Lech-Lecha by Rabbi David Hartley Mark

Lech-Lecha: The Testimony of Nachor, Brother of Avram

by Rabbi David Hartley Mark

 

Welcome to my humble tent, Stranger! Sit, and my wife Milcah will fetch you some water to wash your feet. Then, she will bake flat fire-cakes—won’t you, My Dear?—and serve us cakes, milk, and cheese. Roast lamb? With dairy? Ugh! No, I don’t think so.

Oh, don’t thank me, Stranger—such is the hospitality that my father, Terach, taught me, and my brother, Avram, as well. Have you heard of Avram? No? Well, then: let me share with you what I hear of him and his exploits, both from messengers (for we do love to stay in touch, my brother and me) and rumors. We keep as best a network of communication, here in the wilderness of Canaan. Some days, I wonder why I left that mighty City, Ur of the Chaldees, to come to this desert land.

“A land flowing with milk and honey,” you say? Oh, please. The only flowing milk is that which we take from our goats, and I have yet to see any honey—either from bees or dates, it’s no matter: none exists. The Promise of Adonai, you say? Yes, I understand that He revealed Himself to my brother, but I have yet to see any sort of theophany. This Mysterious God appears to whomever He wishes, not to just anyone, and certainly not to me.

Avram, Avram! What a curious fellow he’s turned out to be—nothing like when we were youngsters together. Why, then, Poppa Terach would bear him, or me, or the two of us, if we ever got out of line. It is true that Avram was the better-behaved of the two of us; I tended to be the wayward son—almost a prodigal, to speak truth. Even when I grew of marriageable age, I refused to marry the girl that Poppa had picked out for me—one Hagar bat Mitzri, an Egyptian wench who came around the house, sometimes. Poppa went so far as to inquire of her parents, and found them of suitable social standing: her father had a good job in the administration of Pharaoh Amenemhet I. But I refused, as I said: I was entirely in love with my little Milcah, and, truth to tell, got her with child before Poppa could object.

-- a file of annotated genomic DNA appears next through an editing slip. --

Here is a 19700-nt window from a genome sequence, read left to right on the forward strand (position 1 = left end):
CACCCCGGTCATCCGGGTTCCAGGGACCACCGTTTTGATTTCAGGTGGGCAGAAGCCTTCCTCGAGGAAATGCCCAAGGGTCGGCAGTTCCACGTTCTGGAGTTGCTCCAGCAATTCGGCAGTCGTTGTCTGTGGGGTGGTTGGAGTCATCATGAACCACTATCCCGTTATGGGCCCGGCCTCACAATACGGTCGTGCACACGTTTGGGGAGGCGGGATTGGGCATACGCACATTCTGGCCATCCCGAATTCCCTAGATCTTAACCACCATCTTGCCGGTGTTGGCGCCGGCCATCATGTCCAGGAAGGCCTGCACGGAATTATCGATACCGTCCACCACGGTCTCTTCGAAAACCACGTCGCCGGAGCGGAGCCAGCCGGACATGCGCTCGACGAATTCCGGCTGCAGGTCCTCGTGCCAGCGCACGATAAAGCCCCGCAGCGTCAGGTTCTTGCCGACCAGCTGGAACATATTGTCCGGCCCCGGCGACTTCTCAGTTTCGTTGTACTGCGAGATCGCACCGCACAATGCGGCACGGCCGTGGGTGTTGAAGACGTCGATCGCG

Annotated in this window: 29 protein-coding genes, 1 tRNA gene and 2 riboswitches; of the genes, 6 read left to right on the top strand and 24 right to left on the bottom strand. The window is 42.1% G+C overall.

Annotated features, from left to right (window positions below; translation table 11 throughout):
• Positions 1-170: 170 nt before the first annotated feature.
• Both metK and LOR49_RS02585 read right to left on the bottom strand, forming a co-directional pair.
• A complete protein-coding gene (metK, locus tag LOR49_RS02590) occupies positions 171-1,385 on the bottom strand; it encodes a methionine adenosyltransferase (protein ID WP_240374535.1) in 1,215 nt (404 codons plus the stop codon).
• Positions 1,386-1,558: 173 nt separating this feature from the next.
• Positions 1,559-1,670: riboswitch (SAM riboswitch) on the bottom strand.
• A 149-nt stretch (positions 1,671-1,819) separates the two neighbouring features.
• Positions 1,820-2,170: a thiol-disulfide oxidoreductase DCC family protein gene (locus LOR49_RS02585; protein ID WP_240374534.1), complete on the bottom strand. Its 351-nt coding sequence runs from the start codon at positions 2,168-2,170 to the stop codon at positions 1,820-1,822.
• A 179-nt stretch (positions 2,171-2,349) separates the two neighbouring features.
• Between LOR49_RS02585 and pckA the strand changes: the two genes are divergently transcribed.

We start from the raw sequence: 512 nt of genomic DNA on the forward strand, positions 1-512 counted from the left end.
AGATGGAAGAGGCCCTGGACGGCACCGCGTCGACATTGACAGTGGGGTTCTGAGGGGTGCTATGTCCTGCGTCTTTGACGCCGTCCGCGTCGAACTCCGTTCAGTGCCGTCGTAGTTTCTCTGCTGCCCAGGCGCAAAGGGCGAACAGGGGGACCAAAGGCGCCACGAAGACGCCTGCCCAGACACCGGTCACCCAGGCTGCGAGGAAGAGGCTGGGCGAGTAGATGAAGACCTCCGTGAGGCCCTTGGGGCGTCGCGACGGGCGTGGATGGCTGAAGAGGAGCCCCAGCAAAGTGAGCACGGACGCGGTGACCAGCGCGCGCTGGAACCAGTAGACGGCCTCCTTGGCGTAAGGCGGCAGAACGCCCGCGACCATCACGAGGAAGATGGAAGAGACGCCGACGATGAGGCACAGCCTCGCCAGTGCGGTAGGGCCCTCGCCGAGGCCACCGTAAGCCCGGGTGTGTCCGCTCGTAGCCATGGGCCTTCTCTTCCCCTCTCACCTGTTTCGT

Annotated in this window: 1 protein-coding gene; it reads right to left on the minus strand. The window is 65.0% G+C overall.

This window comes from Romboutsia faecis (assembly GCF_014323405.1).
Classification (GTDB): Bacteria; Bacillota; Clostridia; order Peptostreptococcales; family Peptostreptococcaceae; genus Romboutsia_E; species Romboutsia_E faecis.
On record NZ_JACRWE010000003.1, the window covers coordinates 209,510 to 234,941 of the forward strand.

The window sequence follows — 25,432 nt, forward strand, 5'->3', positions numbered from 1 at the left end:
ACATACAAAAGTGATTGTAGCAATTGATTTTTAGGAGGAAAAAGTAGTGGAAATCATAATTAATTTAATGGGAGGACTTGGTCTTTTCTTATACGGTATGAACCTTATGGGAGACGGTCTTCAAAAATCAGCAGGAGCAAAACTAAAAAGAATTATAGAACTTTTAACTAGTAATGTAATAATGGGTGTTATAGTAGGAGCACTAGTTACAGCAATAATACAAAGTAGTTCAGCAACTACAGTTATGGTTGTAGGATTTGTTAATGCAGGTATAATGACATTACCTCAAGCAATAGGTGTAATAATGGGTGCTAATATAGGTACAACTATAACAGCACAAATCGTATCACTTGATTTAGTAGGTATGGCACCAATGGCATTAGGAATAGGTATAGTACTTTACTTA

And so, we were married. Poppa thought that, perhaps, a change of scene would straighten me out, and rid me (and him) of my wild ways. So he left Ur, with its cosmopolitan temptations, and we entered the Wilderness of Canaan. I resisted at first, but realize now that the Wilderness is the place where a man can find peace, where he can come to terms with his Inner Self.

That certainly seems to be what happened to my brother, Abraham. I may have found peace, but he claims to have discovered an Invisible God—can you imagine it? Were it not for my teraphim, my household gods, I would be lost. They are made of clay and stone, and I love to dandle them in my hands and ask them questions—not that I ever get answers; or, if I do, I believe they emerged from my own heart and mind, and not from their stony selves.


Rabbi David Hartley Mark is from New York City’s Lower East Side. He attended Yeshiva University, the City University of NY Graduate Center for English Literature, and received semicha at the Academy for Jewish Religion. He currently teaches English at Everglades University in Boca Raton, FL, and has a Shabbat pulpit at Temple Sholom of Pompano Beach. His literary tastes run to Isaac Bashevis Singer, Stephen King, King David, Kohelet, Christopher Marlowe, and the Harlem Renaissance.

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